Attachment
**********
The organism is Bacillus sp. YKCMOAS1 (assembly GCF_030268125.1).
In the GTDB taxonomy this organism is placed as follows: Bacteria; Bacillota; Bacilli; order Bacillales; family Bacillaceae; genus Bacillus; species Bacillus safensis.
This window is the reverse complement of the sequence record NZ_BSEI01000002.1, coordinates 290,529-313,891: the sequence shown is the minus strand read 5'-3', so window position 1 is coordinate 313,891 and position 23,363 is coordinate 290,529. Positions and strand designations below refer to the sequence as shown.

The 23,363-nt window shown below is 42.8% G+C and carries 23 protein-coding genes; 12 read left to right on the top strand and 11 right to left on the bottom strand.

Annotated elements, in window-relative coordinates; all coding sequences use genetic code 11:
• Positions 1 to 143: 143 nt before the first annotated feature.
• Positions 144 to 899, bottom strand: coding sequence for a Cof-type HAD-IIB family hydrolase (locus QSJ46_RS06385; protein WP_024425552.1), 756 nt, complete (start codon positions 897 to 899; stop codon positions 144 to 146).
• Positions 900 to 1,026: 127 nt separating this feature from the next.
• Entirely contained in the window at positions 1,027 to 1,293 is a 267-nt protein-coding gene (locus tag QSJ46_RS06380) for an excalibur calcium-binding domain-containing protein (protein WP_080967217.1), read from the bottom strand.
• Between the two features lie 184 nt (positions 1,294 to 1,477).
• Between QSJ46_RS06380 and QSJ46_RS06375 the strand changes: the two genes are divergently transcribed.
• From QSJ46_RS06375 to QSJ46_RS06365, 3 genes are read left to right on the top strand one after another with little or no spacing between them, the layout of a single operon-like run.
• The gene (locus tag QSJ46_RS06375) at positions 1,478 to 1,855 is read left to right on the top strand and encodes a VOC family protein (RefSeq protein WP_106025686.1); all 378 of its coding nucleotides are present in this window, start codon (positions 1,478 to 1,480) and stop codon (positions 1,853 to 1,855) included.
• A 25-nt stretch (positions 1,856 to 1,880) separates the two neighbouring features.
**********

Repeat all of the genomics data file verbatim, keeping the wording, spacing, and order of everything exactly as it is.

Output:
The organism is Bacillus sp. YKCMOAS1 (assembly GCF_030268125.1).
In the GTDB taxonomy this organism is placed as follows: Bacteria; Bacillota; Bacilli; order Bacillales; family Bacillaceae; genus Bacillus; species Bacillus safensis.
This window is the reverse complement of the sequence record NZ_BSEI01000002.1, coordinates 290,529-313,891: the sequence shown is the minus strand read 5'-3', so window position 1 is coordinate 313,891 and position 23,363 is coordinate 290,529. Positions and strand designations below refer to the sequence as shown.

The 23,363-nt window shown below is 42.8% G+C and carries 23 protein-coding genes; 12 read left to right on the top strand and 11 right to left on the bottom strand.

Annotated elements, in window-relative coordinates; all coding sequences use genetic code 11:
• Positions 1 to 143: 143 nt before the first annotated feature.
• Positions 144 to 899, bottom strand: coding sequence for a Cof-type HAD-IIB family hydrolase (locus QSJ46_RS06385; protein WP_024425552.1), 756 nt, complete (start codon positions 897 to 899; stop codon positions 144 to 146).
• Positions 900 to 1,026: 127 nt separating this feature from the next.
• Entirely contained in the window at positions 1,027 to 1,293 is a 267-nt protein-coding gene (locus tag QSJ46_RS06380) for an excalibur calcium-binding domain-containing protein (protein WP_080967217.1), read from the bottom strand.
• Between the two features lie 184 nt (positions 1,294 to 1,477).
• Between QSJ46_RS06380 and QSJ46_RS06375 the strand changes: the two genes are divergently transcribed.
• From QSJ46_RS06375 to QSJ46_RS06365, 3 genes are read left to right on the top strand one after another with little or no spacing between them, the layout of a single operon-like run.
• The gene (locus tag QSJ46_RS06375) at positions 1,478 to 1,855 is read left to right on the top strand and encodes a VOC family protein (RefSeq protein WP_106025686.1); all 378 of its coding nucleotides are present in this window, start codon (positions 1,478 to 1,480) and stop codon (positions 1,853 to 1,855) included.
• A 25-nt stretch (positions 1,856 to 1,880) separates the two neighbouring features.